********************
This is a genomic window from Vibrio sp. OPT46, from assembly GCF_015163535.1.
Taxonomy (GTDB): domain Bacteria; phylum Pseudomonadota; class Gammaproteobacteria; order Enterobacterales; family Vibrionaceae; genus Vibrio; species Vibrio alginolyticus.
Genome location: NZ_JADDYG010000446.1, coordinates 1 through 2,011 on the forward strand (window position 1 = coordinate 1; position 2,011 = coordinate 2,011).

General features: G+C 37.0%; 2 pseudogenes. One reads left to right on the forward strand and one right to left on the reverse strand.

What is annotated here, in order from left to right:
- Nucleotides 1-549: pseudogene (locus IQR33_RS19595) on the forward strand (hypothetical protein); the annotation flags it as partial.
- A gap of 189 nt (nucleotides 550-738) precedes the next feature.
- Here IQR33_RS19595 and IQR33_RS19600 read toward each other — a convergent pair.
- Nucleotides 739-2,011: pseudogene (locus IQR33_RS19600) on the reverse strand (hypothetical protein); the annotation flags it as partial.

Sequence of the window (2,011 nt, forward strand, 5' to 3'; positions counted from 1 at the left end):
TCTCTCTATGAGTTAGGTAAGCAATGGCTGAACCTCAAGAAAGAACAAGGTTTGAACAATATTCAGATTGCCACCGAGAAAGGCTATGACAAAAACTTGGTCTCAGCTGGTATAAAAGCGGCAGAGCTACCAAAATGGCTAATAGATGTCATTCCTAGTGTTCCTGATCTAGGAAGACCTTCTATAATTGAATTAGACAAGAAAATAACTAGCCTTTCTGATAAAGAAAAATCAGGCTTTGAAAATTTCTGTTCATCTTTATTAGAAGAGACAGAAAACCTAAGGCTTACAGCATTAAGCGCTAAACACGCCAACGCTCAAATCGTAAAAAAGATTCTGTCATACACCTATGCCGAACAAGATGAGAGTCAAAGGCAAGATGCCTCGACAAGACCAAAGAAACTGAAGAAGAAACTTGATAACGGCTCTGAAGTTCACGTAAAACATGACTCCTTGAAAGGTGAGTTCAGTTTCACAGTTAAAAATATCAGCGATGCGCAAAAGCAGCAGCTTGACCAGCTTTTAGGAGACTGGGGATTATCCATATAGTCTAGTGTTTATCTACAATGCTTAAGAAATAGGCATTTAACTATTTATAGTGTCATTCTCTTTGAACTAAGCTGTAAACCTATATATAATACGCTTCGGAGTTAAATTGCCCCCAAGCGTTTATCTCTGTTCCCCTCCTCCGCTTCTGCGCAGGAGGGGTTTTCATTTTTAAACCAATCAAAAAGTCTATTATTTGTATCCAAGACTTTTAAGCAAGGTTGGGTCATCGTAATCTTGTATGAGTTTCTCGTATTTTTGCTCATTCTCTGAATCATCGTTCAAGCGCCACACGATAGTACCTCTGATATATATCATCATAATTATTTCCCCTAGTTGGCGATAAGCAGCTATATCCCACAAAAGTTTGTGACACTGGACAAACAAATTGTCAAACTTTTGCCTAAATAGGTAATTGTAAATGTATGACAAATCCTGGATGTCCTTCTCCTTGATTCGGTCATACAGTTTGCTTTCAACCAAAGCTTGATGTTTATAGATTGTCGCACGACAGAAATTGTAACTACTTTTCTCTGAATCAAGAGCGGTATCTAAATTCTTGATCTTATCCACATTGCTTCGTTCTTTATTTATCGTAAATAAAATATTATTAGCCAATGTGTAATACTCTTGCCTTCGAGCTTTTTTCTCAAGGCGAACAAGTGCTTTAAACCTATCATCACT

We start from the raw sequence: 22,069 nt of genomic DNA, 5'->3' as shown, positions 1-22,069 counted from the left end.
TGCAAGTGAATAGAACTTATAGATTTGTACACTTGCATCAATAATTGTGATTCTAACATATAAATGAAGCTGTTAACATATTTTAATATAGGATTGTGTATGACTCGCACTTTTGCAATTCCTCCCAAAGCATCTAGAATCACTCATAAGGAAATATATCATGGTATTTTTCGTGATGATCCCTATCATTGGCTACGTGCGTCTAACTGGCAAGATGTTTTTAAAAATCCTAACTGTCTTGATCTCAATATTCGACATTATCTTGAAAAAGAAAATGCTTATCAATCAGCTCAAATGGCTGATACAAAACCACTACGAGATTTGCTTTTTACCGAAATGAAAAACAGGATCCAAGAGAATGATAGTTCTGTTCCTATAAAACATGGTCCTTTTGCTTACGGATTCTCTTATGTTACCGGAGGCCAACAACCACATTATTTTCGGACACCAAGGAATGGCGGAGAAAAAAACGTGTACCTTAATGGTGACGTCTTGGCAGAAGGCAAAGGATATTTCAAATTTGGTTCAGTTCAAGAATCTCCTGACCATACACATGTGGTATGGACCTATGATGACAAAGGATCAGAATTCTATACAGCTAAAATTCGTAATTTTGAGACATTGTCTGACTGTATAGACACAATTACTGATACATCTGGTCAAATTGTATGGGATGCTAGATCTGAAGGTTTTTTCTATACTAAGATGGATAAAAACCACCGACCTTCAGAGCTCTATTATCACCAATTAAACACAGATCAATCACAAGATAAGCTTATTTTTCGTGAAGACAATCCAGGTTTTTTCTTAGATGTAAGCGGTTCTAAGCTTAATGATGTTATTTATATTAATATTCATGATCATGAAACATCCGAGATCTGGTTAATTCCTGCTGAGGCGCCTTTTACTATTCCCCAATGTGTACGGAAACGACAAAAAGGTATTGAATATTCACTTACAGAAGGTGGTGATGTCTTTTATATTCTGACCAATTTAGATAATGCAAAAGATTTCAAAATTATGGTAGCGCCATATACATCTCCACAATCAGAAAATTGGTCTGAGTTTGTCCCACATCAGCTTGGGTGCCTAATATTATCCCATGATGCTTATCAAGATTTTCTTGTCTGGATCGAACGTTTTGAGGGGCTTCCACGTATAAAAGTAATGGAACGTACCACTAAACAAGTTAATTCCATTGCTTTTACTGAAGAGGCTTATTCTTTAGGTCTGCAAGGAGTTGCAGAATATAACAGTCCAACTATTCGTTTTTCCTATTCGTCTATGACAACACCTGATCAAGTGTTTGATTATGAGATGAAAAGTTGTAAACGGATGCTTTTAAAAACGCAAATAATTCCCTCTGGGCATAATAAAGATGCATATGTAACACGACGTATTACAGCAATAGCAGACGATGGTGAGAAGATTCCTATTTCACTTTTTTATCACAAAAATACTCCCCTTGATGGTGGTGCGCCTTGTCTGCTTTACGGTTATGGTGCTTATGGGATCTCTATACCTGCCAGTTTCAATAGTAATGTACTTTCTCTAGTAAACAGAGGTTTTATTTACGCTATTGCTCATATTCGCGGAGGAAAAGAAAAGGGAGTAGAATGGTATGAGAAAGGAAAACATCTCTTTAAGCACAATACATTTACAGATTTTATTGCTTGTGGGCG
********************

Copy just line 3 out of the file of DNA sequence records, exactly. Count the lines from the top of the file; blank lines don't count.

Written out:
Genome location: NZ_JADDYG010000446.1, coordinates 1 through 2,011 on the forward strand (window position 1 = coordinate 1; position 2,011 = coordinate 2,011).